| Jan. 16, 2020

Putin is rumored to prefer focusing on foreign policy, where the Kremlin has proved itself to be a skilled player, while finding structural problems at home too boring to focus on. However, unless these are solved, he or his successor will continue to confront the reality that Russia remains too far behind the United States and China economically and demographically to be a true peer to these countries in the changing global order.

Photo of Russian President Vladimir Putin visits the exhibition - 'Memory speaks. The road through the war' in St. Petersburg, Russia, Saturday, Jan. 18, 2020. Putin attends events marking the 77th anniversary of the break of Nazi's siege of Leningrad. The Red Army broke the nearly 900-day blockade of the city on January 19, 1943 after fierce fighting.

Alexei Danichev, Sputnik, Kremlin Pool Photo via AP

Analysis & Opinions - Russia Matters

What Stops US and Russia From Stumbling Into War?

| Jan. 09, 2020

As we are all well aware, the original Cold War, which officially ended 40 years ago this month, featured a number of close calls that almost turned it into a hot war. Thankfully, neither the Cuban Missile Crisis of 1962 nor the Able Archer exercise of 1983 (nor any other perilous incidents), led to a war between Washington and Moscow. More recently, however, respected statesmen have again begun to sound alarms. “Not since the 1962 Cuban Missile Crisis has the risk of a U.S.-Russian confrontation involving the use of nuclear weapons been as high as it is today,” former U.S. Energy Secretary Ernest Moniz and former U.S. Sen. Sam Nunn warned in a recent article in Foreign Affairs. I have expressed some doubts about this proposition, but it is nevertheless worth asking what it is—other than the fear of mutually assured destruction—that keeps the U.S. and Russia from stumbling into a war today or tomorrow. Part of the answer lies in the bilateral and multilateral agreements specifically designed to prevent incidents that could escalate into a war.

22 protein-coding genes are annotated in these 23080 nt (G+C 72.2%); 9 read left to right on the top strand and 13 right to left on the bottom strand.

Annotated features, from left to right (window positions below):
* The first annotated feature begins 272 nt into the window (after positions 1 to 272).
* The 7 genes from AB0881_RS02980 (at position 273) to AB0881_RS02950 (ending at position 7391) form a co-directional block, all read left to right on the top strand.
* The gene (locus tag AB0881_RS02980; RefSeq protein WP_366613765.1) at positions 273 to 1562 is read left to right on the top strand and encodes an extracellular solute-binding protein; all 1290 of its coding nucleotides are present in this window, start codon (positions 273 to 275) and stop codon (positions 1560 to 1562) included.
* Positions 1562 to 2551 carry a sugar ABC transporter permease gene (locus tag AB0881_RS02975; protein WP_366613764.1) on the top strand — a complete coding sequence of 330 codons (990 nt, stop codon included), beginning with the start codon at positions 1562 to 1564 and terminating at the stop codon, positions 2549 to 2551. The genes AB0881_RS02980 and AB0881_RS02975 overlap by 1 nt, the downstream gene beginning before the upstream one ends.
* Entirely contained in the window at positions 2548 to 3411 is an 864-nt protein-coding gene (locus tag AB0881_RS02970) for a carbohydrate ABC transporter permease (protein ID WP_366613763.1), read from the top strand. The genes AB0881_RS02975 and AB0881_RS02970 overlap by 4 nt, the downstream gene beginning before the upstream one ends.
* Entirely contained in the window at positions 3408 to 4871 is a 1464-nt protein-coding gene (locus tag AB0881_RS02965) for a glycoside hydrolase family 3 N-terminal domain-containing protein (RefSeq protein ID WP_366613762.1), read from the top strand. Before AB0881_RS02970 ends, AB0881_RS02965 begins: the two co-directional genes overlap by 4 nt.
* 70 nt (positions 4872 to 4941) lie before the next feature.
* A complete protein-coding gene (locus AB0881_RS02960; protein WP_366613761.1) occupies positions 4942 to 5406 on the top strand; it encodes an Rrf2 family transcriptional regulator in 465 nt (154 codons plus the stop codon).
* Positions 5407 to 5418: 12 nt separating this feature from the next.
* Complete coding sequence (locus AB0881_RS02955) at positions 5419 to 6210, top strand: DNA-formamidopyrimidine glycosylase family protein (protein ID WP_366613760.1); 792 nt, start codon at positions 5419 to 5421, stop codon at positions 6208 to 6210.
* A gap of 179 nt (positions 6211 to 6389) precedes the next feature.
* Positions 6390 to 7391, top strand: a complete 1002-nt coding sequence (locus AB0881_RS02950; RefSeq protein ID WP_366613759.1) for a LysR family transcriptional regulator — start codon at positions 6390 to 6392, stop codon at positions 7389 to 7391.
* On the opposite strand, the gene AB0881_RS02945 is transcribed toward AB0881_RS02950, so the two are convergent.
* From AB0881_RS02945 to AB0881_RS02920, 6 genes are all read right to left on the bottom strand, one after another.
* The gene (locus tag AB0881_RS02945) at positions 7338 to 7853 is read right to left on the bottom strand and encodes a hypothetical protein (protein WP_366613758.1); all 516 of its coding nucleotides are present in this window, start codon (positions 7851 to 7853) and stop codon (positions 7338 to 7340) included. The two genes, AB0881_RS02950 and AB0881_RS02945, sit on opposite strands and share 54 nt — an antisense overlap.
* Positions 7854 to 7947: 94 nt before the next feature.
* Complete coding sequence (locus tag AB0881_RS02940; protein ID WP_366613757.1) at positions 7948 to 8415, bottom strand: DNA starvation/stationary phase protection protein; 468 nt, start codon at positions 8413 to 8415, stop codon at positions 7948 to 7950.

The Bavand, one of two stranded Iranian vessels, sits anchored at the port in Paranagua, Brazil on July 25, 2019. In defiance of U.S. sanctions, Brazil's top court ordered state oil company Petrobras to supply fuel to two Iranian vessels that were stranded off the coast of Parana state since early June (AP Photo/Giuliano Gomes).

AP Photo/Giuliano Gomes

Journal Article - Washington Quarterly

A Financial Sanctions Dilemma

| Winter 2020

Over the last two decades, there has been a dramatic increase in the popularity of financial sanctions as an instrument of US foreign policy to address security threats ranging from weapons of mass destruction (WMD) proliferation and terrorism to human rights violations and transnational crime. Washington’s policymakers have prized these tools for their ability to rapidly apply pressure against foreign targets with few perceived repercussions against American business interests. The problem, however, is that Washington is ignoring a growing tension between financial sanctions designed to support economic statecraft (with non-financial goals) and those designed to protect the international financial system. Confusing the two sends mixed signals to adversaries as well as allies and undermines US credibility and commitment to upholding international banking rules and norms. If Washington cannot reconcile these competing processes, it is unlikely that future administrations will enjoy the same foreign policy levers, leaving the United States at a significant disadvantage.